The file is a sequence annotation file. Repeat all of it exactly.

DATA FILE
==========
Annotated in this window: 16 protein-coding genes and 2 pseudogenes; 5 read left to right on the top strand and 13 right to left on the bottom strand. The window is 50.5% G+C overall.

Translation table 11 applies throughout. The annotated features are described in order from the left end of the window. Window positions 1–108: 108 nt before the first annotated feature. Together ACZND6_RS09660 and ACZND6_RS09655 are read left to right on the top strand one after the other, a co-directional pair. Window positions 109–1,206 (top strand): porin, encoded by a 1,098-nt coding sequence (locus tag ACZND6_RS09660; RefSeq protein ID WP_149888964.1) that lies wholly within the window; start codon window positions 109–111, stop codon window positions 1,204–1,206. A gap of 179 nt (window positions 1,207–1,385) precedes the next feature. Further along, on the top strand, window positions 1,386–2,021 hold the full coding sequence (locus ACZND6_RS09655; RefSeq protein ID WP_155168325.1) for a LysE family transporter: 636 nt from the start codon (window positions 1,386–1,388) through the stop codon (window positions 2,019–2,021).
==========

Annotated in this window: 16 protein-coding genes and 2 pseudogenes; 5 read left to right on the top strand and 13 right to left on the bottom strand. The window is 50.5% G+C overall.

Translation table 11 applies throughout. The annotated features are described in order from the left end of the window. Window positions 1–108: 108 nt before the first annotated feature. Together ACZND6_RS09660 and ACZND6_RS09655 are read left to right on the top strand one after the other, a co-directional pair. Window positions 109–1,206 (top strand): porin, encoded by a 1,098-nt coding sequence (locus tag ACZND6_RS09660; RefSeq protein ID WP_149888964.1) that lies wholly within the window; start codon window positions 109–111, stop codon window positions 1,204–1,206. A gap of 179 nt (window positions 1,207–1,385) precedes the next feature. Further along, on the top strand, window positions 1,386–2,021 hold the full coding sequence (locus ACZND6_RS09655; RefSeq protein ID WP_155168325.1) for a LysE family transporter: 636 nt from the start codon (window positions 1,386–1,388) through the stop codon (window positions 2,019–2,021).